With respect to those restoration plans that were approved before the date that the amendments become effective, the proposed amendments provide that the payment of the guarantee (100% of the anticipated rehabilitation cost of the entire mine site) be made over a three-year period. The first payment covering 50% of the cost is to be made within one year of the date that the amendments become effective. The second payment covering 25% of the costs is to be made on the first anniversary of the first payment and the third payment covering the final 25% of the costs is to be made on the second anniversary of the first payment.

  • Certain forms of guarantee no longer accepted. The current regime sets out the forms of security that are acceptable. The Draft Regulation proposes that: (1) security or a guarantee policy issued on behalf of the Quebec government; or (2) security provided by a third person on behalf of the Quebec government will no longer be accepted as a form of guarantee; and
  • Lower threshold for filing a plan related to exploration work. The Draft Regulation proposes that the requirement to carry out restoration and submit a restoration plan will be triggered if the exploration work involves the movement of 1,000m3 or more of unconsolidated deposits, as opposed to the current 10,000 m3 threshold.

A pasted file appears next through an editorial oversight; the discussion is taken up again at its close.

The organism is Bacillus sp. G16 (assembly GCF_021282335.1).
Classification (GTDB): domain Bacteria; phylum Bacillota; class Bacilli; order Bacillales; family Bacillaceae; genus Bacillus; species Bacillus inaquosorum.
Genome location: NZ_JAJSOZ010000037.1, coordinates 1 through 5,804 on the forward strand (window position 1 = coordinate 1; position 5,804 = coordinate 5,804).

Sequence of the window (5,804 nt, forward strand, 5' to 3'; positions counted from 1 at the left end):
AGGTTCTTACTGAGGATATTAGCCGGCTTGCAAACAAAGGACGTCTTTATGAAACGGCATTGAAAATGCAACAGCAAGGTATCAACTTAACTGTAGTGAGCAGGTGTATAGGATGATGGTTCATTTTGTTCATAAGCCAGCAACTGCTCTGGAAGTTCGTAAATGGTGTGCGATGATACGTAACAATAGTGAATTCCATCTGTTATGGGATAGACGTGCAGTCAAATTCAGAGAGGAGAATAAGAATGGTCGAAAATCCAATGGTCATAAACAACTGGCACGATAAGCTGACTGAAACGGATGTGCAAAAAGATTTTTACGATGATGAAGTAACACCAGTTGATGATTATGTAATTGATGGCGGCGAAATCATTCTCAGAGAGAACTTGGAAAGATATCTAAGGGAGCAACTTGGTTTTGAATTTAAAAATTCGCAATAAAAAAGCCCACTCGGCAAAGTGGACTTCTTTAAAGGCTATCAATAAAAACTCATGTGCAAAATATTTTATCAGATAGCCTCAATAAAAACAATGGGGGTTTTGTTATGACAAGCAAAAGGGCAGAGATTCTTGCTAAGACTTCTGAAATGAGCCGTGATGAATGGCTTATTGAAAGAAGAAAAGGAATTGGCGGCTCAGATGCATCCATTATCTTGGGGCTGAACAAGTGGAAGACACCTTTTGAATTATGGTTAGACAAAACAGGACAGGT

Further Changes to the Mining Act

Quebec mining-industry watchers may recall that a previous Quebec government proposed significant amendments to the Mining Act, known as Bill-79, in December 2009 and subsequently Bill 14 in May 2011. While Bills 79 and 14 were the subject of extensive parliamentary and public debate, they died after the National Assembly was prorogued. The Minister has announced her intention to table a new mining bill in the first few days of the parliamentary session which began on February 12, 2013, which will be the subject of a separate Blakes Bulletin when it is released.

In addition, we point out that during the fall election campaign, the Parti Québécois undertook to increase mining royalties. The Minister of Natural Resources and the Minister of Finance have recently announced that a stakeholder forum on mining royalties will be held on March 15, 2013. The government has indicated that it intends to announce its proposed royalty regime shortly thereafter. A consultation paper is to be published shortly in connection with the forum.

Consultation Period

The Draft Regulation is now subject to a 45-day consultation period, ending on March 30, 2013, during which stakeholders may submit written comments on the Draft Regulation to the Ministry of Natural Resources.

The content of this article is intended to provide a general guide to the subject matter. Specialist advice should be sought about your specific circumstances.